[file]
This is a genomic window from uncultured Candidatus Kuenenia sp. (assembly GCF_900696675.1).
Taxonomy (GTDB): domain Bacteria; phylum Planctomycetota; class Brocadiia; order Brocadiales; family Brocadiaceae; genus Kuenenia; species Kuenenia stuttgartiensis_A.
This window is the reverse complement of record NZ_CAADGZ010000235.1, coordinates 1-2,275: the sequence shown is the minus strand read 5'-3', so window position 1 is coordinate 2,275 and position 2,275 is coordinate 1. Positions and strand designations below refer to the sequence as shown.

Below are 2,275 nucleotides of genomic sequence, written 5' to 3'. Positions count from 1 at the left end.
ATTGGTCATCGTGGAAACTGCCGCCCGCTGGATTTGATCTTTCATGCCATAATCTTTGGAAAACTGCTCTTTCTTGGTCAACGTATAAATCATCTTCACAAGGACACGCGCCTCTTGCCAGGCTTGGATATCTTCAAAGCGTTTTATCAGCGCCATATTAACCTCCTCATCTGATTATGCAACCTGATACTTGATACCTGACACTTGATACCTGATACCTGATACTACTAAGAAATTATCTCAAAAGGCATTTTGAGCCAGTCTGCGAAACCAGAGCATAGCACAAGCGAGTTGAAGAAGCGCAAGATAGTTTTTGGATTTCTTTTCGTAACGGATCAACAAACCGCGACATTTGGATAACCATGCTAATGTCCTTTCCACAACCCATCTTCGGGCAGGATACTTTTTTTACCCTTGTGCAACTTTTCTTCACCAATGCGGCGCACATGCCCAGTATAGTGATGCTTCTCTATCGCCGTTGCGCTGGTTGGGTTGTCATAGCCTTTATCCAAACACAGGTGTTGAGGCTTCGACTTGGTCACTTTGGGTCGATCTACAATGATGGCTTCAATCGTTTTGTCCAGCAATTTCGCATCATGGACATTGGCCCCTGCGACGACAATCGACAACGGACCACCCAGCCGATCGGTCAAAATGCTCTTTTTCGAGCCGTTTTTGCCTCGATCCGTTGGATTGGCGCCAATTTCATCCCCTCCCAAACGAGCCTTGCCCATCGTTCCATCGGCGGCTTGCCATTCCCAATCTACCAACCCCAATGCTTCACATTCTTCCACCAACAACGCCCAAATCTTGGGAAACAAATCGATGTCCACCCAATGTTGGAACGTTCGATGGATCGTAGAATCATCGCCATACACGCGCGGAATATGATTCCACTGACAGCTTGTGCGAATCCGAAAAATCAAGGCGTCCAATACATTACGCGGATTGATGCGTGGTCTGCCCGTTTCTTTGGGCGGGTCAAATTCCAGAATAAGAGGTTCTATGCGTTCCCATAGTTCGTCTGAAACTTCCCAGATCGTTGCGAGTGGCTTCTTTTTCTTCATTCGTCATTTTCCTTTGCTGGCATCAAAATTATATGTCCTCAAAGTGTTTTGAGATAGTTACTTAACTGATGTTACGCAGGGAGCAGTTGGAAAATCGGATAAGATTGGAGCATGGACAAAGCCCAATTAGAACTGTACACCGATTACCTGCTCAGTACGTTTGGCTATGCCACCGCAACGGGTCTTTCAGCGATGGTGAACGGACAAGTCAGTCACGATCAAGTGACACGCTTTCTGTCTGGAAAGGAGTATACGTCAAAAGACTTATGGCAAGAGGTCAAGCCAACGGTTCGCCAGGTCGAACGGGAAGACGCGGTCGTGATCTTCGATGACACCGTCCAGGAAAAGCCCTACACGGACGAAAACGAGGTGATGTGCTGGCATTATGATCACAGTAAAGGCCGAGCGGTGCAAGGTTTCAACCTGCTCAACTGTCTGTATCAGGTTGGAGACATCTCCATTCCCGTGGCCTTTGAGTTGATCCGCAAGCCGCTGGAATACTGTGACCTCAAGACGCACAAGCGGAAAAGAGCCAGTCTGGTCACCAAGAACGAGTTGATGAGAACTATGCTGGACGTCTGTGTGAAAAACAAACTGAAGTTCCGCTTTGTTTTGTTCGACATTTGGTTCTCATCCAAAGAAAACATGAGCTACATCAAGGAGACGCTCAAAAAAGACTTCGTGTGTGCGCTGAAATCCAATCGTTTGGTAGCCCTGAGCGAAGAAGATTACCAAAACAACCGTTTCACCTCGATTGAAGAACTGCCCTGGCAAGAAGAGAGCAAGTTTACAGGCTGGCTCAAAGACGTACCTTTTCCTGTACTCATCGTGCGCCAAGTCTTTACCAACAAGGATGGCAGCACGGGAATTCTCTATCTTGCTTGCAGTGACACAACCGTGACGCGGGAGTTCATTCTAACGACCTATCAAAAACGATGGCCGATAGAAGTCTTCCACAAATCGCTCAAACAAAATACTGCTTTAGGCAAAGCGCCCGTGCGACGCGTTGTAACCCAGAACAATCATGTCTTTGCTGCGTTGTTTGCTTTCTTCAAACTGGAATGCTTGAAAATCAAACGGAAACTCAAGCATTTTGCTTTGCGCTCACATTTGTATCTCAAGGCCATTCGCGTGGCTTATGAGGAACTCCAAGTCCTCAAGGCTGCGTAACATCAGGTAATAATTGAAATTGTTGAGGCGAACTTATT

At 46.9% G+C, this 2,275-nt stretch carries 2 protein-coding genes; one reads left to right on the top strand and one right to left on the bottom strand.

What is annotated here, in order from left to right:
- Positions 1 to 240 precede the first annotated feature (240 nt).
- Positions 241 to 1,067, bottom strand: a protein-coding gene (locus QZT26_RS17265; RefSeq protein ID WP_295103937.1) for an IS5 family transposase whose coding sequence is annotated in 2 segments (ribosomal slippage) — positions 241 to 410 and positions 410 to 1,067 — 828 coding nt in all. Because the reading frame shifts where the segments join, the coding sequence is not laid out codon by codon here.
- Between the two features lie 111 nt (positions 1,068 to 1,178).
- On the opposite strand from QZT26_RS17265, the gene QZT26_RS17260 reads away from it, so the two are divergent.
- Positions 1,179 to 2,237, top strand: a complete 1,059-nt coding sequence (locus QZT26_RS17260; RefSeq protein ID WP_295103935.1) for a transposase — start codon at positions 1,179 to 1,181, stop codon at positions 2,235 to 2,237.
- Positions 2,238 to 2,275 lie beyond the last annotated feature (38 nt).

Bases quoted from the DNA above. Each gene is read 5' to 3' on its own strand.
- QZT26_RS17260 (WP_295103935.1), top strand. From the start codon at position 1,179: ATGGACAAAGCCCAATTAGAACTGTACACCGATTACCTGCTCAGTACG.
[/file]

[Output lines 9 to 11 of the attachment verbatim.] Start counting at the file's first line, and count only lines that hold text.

- Positions 241 to 1,067, bottom strand: a protein-coding gene (locus QZT26_RS17265; RefSeq protein ID WP_295103937.1) for an IS5 family transposase whose coding sequence is annotated in 2 segments (ribosomal slippage) — positions 241 to 410 and positions 410 to 1,067 — 828 coding nt in all. Because the reading frame shifts where the segments join, the coding sequence is not laid out codon by codon here.
- Between the two features lie 111 nt (positions 1,068 to 1,178).
- On the opposite strand from QZT26_RS17265, the gene QZT26_RS17260 reads away from it, so the two are divergent.